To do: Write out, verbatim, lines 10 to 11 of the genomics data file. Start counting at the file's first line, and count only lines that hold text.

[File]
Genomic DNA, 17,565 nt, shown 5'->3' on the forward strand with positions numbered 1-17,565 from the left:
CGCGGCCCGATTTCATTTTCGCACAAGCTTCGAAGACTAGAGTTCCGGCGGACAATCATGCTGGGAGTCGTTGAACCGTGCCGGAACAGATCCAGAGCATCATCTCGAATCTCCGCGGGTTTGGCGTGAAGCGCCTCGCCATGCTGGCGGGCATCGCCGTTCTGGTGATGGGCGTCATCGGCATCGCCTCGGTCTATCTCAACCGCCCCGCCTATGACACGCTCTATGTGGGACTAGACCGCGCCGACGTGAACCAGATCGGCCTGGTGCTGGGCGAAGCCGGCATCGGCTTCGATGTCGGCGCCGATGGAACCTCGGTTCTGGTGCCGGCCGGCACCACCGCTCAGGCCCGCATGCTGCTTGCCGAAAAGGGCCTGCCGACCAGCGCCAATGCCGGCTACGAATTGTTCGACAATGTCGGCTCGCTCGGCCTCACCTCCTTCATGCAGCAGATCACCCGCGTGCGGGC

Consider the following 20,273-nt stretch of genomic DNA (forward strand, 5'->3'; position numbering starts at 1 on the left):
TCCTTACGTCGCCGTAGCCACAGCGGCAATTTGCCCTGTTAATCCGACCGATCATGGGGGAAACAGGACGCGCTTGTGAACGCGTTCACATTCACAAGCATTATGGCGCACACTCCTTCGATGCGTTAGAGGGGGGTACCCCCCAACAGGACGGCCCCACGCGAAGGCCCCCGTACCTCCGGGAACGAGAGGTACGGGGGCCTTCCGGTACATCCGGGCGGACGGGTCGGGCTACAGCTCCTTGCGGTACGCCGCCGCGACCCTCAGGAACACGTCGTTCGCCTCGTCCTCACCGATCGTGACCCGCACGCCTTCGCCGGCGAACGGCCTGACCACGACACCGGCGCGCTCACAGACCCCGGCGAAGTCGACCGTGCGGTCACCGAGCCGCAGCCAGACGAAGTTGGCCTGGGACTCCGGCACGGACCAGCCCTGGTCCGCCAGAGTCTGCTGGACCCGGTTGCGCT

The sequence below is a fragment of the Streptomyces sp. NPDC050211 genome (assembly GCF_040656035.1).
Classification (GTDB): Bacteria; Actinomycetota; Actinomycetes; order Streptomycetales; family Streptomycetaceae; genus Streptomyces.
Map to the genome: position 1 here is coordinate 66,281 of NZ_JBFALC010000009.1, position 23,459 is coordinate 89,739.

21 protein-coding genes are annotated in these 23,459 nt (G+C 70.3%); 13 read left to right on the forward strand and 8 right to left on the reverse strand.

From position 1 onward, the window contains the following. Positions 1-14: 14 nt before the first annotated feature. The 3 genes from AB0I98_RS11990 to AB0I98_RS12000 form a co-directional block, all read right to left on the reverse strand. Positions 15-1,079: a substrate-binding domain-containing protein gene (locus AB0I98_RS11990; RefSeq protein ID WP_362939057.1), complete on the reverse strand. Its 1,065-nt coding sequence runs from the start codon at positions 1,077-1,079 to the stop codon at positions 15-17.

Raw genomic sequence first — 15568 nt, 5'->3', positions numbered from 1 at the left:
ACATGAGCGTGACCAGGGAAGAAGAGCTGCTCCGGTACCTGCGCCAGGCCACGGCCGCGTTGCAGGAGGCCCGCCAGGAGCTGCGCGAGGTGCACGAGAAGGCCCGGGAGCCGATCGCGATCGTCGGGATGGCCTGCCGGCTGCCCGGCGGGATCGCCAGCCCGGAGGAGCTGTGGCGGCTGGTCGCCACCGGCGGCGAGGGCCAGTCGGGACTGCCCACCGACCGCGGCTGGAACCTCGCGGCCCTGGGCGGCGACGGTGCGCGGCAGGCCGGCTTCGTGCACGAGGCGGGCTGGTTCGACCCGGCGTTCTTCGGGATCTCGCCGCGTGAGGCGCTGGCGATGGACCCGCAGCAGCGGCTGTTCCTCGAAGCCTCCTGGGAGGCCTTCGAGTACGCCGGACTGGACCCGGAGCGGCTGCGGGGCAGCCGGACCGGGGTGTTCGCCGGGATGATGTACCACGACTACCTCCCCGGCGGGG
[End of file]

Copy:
Raw genomic sequence first — 15568 nt, 5'->3', positions numbered from 1 at the left:
ACATGAGCGTGACCAGGGAAGAAGAGCTGCTCCGGTACCTGCGCCAGGCCACGGCCGCGTTGCAGGAGGCCCGCCAGGAGCTGCGCGAGGTGCACGAGAAGGCCCGGGAGCCGATCGCGATCGTCGGGATGGCCTGCCGGCTGCCCGGCGGGATCGCCAGCCCGGAGGAGCTGTGGCGGCTGGTCGCCACCGGCGGCGAGGGCCAGTCGGGACTGCCCACCGACCGCGGCTGGAACCTCGCGGCCCTGGGCGGCGACGGTGCGCGGCAGGCCGGCTTCGTGCACGAGGCGGGCTGGTTCGACCCGGCGTTCTTCGGGATCTCGCCGCGTGAGGCGCTGGCGATGGACCCGCAGCAGCGGCTGTTCCTCGAAGCCTCCTGGGAGGCCTTCGAGTACGCCGGACTGGACCCGGAGCGGCTGCGGGGCAGCCGGACCGGGGTGTTCGCCGGGATGATGTACCACGACTACCTCCCCGGCGGGG